*For those who’ve seen it:

I’m assuming Matthew Modine and wife die because how exactly did they extract the antidote from the villain once it is in his bloodstream? I would have to make the same assumption about all those other drug heads of state. So basically Frank only saved the kid’s life, leaving him a millionaire orphan.

**Cory Yuen directed the fight scenes, and he impresses as much as he did with the best Jet Li films, The Legend of Fong Say Yuk and Tai Chi Master.

***It is way off to the right in one shot, but you certainly would only know that if you had already seen the film and recognized it.

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By Adam Lippe

Whenever there’s a genre parody or ode to a specific era of films, such as Black Dynamite’s mocking of Blaxploitation films or Quentin Tarantino’s Death Proof, the second half of Grindhouse, the danger is that the film might fall into the trap of either being condescending without any particular insight, or so faithful that it becomes the very flawed thing it is emulating.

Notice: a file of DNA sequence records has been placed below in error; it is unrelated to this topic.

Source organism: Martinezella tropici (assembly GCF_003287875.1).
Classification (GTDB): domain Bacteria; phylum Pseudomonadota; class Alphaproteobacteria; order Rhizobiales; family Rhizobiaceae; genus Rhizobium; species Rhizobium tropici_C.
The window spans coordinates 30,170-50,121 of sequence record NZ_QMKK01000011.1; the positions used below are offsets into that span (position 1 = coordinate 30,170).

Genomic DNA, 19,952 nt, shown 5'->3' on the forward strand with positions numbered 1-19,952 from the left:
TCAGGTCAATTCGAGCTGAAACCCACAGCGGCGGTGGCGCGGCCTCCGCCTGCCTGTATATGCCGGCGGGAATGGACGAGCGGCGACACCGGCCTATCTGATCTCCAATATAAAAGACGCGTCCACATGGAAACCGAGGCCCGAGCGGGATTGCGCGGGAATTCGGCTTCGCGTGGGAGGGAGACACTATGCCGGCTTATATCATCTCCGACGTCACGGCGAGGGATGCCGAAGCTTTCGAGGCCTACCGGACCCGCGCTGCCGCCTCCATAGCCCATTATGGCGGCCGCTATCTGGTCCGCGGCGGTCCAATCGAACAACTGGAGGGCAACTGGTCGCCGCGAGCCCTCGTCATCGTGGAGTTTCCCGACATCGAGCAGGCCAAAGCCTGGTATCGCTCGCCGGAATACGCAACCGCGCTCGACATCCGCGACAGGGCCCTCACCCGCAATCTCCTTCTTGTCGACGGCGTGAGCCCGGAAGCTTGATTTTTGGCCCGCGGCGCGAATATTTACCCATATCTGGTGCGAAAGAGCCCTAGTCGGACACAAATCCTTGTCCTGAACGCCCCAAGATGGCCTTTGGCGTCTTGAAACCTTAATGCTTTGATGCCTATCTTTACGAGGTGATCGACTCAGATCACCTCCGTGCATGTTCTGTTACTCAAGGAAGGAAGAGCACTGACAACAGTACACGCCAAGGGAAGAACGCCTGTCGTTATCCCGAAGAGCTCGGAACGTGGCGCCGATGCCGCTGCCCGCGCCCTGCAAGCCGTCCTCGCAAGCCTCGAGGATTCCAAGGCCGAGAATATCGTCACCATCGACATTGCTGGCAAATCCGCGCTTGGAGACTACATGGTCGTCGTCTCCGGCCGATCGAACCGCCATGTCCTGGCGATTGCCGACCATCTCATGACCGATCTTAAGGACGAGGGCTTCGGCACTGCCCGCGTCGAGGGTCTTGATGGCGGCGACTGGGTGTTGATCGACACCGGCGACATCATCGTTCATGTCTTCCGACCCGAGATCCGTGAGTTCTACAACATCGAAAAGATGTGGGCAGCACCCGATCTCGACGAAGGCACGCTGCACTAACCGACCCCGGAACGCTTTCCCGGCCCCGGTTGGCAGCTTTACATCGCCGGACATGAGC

Black Dynamite has nothing new to say about Blaxploitation films, it just does a decent job of copying what an inept [...]

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Featured Quote (written by me)

On Cold Fish:

Though the 16 year old me described the 1994 weepie Angie, starring Geena Davis as a Brooklyn mother raising her new baby alone, as “maudlin and melodramatic,” Roger Ebert, during his TV review, referring to the multitude of soap-operaish problems piling up on the titular character, suggested that it was only in Hollywood where Angie would get a happy ending. “If they made this movie in France, Angie would have shot herself.”

Well Cold Fish was made in Japan, where Angie would have shot herself and that would have been the happy ending.